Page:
Jewish groups are upset at the thought of the Church baptising Holocaust victims. It seems that they are being egged on by one Helen Radkey. The Church had agreed that members are to do the work only for those in their line–or with the permission of their next-of-kin. Despite assertions that the Church has reneged on that agreement, the Church’s NewFamilySearch web site has software that would make such breaches extremely difficult. To add to this woe, the Vatican has expressed concern about the practise of baptism for the dead, and has issued instructions to end LDS access to their records.
Leaving the present difficulty for members of the Church to violate this agreement aside, I would like to comment on both the reasons for Jewish objections and what is actually being done by baptisms for the dead, and to perhaps reassure them of both our intent and the absence of negative effects of those baptisms.
From the links above, I gather that Jewish groups believe that our baptising for the dead is a backdoor way of erasing the Jewishness of Holocaust victims, and a sly way to eliminate Jewry by latter-day revisionism. I can understand this fear. I am painfully aware of the forced conversions and other denials of basic human rights by the Spanish Inquisition and other pogroms, culminating in the Holocaust that was Nazi Germany. I have had Jewish friends from childhood, and I certainly would not want the erasure of what makes them uniquely them.
Fortunately, baptism for the dead does NOT make them non-Jews, nor does this force them to deny their Jewishness. To the contrary, we believe that personal agency is sacrosanct [See D&C 101:78; Moses 4:3; 7:32]. Indeed, since we Latter-day Saints claim to be Israelites, far from a denial of their status of Israelites–the Most High’s chosen people [Deuteronomy 7:6], that baptism is a resounding confirmation of it.
Furthermore, the fact that we are baptising proxies for our kin who suffered through the Holocaust testifies–quite loudly–that even though they probably have never heard of the Book of Mormon or the Church of Jesus Christ of Latter-day Saints, let alone being members of the Church, the way they lived their lives–as Jews–makes them entirely worthy of the Kingdom of the Most High. In bureaucrat-speak, all that was left was the paperwork. As for the [Insert favourite epithet here.] that led Nazi Germany, as Wilford Woodruff put it about other persons who allowed the attempted genocide of another people, the Church will do their baptisms when “their cause is just.” That, I suspect, will come LONG after the Cubs win the World Series–in a four-game sweep.
Clearly, Jews are not dealing with the likes of Mahmoud Ahmadinejad, who wants to wipe Israel–and Jews–off the map, and denies that the Holocaust even happened. Rather, the LDS wish to remember the Jews as worthy people of the Most High, and not as vermin to be exterminated!
Radkey claims an ability to spot “Jewish names.” However, when asked to provide some, she demurred, demanding that WE find those names, and delete their work. This causes me to suspect that her goal is to frustrate our ability to do ANY of the Lord’s work, rather than to give proper respect for the Jews. Moreover, I suspect that her ability is, to put it kindly, overrated. I have an ancestor named Samuel Samuelson, and, since Samuel is a Prophet in the Tanakh (and he DID have children [See I Samuel 8:1]!), one might suppose that he might have been Jewish. Unfortunately, while my ancestors might have been Jewish at some time or another, when Samuel Samuelson died, he was a member of the Augsburg Lutheran Church, in Porter County, Indiana–and his children, grandchildren, and great grandchildren were Lutherans, as well. Further, I know of other members of the Church who converted from Judaism. These people would, no doubt, complain–quite loudly–if they were denied the ability to give their dearly departed all of the advantages of the Gospel that they possess.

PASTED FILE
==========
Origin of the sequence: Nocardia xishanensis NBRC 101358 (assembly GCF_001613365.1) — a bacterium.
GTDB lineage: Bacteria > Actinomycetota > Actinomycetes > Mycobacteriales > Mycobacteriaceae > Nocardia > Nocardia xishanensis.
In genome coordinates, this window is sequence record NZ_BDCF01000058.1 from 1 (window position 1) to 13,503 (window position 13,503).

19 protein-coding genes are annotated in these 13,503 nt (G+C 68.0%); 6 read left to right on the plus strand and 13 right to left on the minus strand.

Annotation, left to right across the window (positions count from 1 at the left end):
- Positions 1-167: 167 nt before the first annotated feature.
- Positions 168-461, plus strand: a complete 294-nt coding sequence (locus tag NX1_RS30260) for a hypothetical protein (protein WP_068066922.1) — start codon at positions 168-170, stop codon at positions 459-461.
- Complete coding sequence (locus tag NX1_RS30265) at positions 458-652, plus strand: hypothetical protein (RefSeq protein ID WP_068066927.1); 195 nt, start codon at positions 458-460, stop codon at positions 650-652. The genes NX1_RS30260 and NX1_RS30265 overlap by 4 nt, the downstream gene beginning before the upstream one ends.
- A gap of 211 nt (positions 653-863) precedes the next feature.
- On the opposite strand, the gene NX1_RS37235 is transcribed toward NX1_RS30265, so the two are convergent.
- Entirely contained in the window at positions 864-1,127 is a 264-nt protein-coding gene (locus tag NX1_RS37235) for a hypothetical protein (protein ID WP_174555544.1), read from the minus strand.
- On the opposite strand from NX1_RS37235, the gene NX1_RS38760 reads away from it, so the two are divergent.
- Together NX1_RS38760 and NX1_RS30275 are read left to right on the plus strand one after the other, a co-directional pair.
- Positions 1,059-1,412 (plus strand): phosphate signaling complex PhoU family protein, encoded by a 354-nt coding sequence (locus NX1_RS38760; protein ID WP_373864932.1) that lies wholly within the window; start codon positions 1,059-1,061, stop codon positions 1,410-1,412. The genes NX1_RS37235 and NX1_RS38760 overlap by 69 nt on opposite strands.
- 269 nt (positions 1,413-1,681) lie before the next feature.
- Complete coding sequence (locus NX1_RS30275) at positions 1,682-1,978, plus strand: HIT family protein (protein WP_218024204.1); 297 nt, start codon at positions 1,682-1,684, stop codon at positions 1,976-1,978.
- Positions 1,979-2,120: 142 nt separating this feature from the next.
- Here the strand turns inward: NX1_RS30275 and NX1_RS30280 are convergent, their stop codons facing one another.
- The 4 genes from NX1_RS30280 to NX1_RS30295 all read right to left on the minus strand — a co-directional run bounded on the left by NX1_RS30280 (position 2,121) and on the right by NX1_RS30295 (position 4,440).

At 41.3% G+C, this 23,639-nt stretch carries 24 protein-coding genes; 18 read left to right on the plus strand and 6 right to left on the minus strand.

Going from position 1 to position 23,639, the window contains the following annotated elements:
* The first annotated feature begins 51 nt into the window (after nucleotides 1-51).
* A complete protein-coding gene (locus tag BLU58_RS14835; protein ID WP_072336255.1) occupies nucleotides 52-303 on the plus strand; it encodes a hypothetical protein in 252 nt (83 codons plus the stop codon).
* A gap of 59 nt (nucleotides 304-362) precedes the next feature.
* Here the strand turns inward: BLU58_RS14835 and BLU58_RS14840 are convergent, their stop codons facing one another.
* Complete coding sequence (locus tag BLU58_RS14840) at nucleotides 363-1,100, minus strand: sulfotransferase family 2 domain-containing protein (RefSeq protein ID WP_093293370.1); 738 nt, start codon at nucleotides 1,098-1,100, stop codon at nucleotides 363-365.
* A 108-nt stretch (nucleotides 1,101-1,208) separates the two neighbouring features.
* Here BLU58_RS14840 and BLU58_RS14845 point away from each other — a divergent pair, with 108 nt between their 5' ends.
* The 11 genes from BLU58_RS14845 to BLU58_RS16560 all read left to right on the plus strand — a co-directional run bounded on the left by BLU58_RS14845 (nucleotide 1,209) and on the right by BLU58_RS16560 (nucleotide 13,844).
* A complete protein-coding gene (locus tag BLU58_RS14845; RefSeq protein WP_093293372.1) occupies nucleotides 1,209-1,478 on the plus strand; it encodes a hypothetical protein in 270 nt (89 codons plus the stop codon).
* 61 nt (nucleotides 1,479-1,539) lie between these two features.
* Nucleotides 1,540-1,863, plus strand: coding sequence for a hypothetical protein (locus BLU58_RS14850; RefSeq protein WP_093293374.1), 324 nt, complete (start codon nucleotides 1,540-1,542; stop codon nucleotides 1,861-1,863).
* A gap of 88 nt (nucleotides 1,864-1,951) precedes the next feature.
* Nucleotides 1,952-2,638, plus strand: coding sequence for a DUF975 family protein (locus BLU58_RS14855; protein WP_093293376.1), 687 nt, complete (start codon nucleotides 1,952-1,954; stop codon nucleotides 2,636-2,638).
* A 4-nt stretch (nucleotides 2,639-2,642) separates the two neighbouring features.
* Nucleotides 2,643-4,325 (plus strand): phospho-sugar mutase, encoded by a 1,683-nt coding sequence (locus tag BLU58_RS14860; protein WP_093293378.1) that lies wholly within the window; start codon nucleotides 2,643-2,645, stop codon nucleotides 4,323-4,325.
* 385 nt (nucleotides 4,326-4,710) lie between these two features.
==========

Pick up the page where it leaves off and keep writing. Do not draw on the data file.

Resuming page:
Leaving all this aside, let us suppose, for a moment, that we’re wrong in our authority claims. What effect would our baptising a Jew, a Catholic, or any other dead person in any religion–or no religion at all? I would submit that if our truth claims are without foundation, the power of our ordinances would likewise be wholly without power or effect. Even if we were as evil as Decker and his ilk claim, anything we would do for the dead wouldn’t hurt them at all–because they wouldn’t do anything at all.
But what if we’re right–and our baptisms have saving effect–provided their beneficiaries accept them? Are we not doing the dead a favour by ensuring that they will be able to take their rightful place in Heaven with the Most High? Moreover, this ordinance belies any claim that we Latter-day Saints think we’re any better than people of any other religion, for it proclaims to all and sundry that the Jew, Catholic, or person of whatever faith is just as good, just as righteous, just as worthy of Heaven as the Latter-day Saint doing the work.
What, then, is the problem?